Global Baseball

One man\’s year-long journey through the world of baseball

BA Discusses This Year’s Crop

Chris Kline over at Baseball America has done yoeman’s work over the past 12 months or so in improving American sports media’s coverage of international signings by leaps and bounds. Last year, Kline surveyed a number of Latin American scouting directors and published a preliminary list of top names for the upcoming signing season – sending prospect junkies and hardcore fans into a frenzy daydreaming about their team’s next great Latin American (or Asian, or Australian) phenom.

Kline’s coverage starts early this year, in a blurb in his latest prospect pulse (subscriber only – sorry) . In it, he mentions 3 Dominican outfielders generating buzz as teams start formulating opinions and priorities in ancipation of July 2, 2007. The first names to remember: Ricardo Garcia, Itaniel Guzman, and Anderson Pujols (no clue if there’s any relation).

Kline also reports that he’s hearing the two Boston signees, Angel Beltre and Oscar Tejeda, along with Venezuelan Yankees’ signee Jose Pirela, are widely considered the best hauls/values of last year’s signing period. I’ve heard similar things about Beltre, who has been universally praised by everyone I’ve spoken to.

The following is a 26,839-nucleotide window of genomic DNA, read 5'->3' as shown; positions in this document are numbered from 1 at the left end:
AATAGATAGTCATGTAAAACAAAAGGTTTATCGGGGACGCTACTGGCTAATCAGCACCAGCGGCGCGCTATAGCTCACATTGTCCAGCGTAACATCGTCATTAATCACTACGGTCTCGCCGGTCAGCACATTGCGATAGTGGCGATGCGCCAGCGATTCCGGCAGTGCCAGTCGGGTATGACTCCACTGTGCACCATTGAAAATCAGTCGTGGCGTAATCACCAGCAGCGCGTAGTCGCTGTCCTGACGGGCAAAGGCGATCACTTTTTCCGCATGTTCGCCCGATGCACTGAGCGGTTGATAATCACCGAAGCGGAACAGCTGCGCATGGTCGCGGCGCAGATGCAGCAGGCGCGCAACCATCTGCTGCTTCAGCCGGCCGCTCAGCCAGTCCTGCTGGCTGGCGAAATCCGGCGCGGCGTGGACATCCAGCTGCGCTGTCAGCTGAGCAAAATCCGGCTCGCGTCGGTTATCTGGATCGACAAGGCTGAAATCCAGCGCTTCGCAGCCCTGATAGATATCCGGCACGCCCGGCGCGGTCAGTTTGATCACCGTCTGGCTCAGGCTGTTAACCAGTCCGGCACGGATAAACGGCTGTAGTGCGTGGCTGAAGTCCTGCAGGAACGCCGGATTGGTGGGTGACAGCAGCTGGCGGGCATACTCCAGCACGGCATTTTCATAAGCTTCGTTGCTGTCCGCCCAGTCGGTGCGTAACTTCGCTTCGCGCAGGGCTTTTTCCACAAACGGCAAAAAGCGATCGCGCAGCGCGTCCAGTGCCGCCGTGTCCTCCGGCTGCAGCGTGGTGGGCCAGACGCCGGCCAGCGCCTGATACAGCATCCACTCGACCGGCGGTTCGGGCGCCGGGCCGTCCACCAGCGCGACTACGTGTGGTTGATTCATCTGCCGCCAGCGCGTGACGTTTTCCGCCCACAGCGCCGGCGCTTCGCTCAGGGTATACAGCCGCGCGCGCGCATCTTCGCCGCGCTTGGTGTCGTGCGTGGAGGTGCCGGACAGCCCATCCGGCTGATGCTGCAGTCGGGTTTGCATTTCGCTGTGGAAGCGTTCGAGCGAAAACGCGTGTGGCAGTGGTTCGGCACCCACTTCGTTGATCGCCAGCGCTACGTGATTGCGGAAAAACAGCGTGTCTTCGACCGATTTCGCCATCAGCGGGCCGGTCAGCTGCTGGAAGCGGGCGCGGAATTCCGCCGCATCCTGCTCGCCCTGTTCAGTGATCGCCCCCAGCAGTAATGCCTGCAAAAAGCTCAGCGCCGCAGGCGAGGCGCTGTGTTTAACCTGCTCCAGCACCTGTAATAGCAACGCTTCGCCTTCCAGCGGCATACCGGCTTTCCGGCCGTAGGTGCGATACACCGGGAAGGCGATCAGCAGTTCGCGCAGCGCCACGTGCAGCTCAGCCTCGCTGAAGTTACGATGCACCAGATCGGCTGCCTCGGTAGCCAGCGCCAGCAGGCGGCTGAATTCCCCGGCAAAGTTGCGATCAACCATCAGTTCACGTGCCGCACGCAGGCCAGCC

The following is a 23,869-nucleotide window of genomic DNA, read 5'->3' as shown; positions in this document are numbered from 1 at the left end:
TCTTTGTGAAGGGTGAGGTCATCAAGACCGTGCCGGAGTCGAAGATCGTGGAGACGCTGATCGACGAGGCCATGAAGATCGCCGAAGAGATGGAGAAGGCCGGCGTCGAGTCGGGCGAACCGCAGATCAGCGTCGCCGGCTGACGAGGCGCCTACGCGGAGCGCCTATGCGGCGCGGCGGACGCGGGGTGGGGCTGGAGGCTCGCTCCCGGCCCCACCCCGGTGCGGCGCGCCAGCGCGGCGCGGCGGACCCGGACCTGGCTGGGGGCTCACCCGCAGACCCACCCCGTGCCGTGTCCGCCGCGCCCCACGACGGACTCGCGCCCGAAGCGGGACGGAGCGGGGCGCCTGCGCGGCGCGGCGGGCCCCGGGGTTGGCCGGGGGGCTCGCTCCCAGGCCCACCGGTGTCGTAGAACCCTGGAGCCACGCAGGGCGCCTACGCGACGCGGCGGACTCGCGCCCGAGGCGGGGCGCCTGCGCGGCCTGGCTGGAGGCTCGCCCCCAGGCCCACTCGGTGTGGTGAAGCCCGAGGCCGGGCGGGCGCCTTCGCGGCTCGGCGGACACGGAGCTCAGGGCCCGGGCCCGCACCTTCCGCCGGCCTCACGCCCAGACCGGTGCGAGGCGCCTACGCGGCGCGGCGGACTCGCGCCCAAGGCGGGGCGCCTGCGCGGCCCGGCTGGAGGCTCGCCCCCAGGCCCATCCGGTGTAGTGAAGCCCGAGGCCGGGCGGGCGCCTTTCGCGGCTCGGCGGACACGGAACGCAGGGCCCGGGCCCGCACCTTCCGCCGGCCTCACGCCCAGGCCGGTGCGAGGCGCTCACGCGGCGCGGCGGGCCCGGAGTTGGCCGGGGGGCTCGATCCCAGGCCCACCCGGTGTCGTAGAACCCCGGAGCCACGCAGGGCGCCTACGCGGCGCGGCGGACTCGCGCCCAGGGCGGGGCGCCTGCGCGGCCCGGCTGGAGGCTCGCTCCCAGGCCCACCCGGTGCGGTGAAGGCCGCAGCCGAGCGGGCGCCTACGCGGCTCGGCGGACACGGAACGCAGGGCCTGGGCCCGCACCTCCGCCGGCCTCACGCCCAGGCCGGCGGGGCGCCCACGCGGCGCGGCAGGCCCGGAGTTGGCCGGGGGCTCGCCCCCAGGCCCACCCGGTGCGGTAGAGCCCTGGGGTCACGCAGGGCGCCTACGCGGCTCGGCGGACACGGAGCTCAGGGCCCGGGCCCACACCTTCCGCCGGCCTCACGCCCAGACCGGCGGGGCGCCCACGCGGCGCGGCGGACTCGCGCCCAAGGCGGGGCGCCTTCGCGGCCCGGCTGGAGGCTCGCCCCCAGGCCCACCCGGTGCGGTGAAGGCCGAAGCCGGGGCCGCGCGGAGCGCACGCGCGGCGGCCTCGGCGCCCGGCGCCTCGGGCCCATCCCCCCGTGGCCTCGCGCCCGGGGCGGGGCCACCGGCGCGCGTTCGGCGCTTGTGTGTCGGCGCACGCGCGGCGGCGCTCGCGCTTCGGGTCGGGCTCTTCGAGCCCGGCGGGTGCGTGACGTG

As exciting as it is to have real coverage of the international talent pool, we should remember that the whole process, while slightly more reliable than throwing darts blindfolded at sticky notes on a wall, is pretty much a crapshoot. This guy signed for $500,000 with the Cubs in 2002, and put together a .525 minor league OPS over 3 seasons before the team decided to try converting him to the mound in ’04. This one was an $800,000 signing just 3 years ago. This guy looks likely to resurrect his career as a relief pitcher after signing a bonus north of $700,000 to play third base in the late ’90s. And of course, the jury’s still out on this kid, inked to the largest bonus ($710,000) given to a pitcher in 2005, but initial results don’t look too hot (the Brewers are still cautiously optimistic).

Has Latin American scouting somehow gotten better in the past few years? Doubtful. The same guys are still in control of the budgets, and player development has not gotten any better regulated since teams handed out those contracts. It’s much more likely that the international scouting game is every bit the educated crapshoot it’s always been, and most (if not all) of the players who have become household names among their teams’ most dedicated fans thanks to unprecedented exposure will become colossal disappointments.

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February 17, 2007 - Posted by | Signing Period

1 Comment »

  1. I believe Rolando Pascual has only one season under his belt. It often times takes several years to these young players to turn their tools into solid numbers.

    Comment by Phil Case | March 6, 2007


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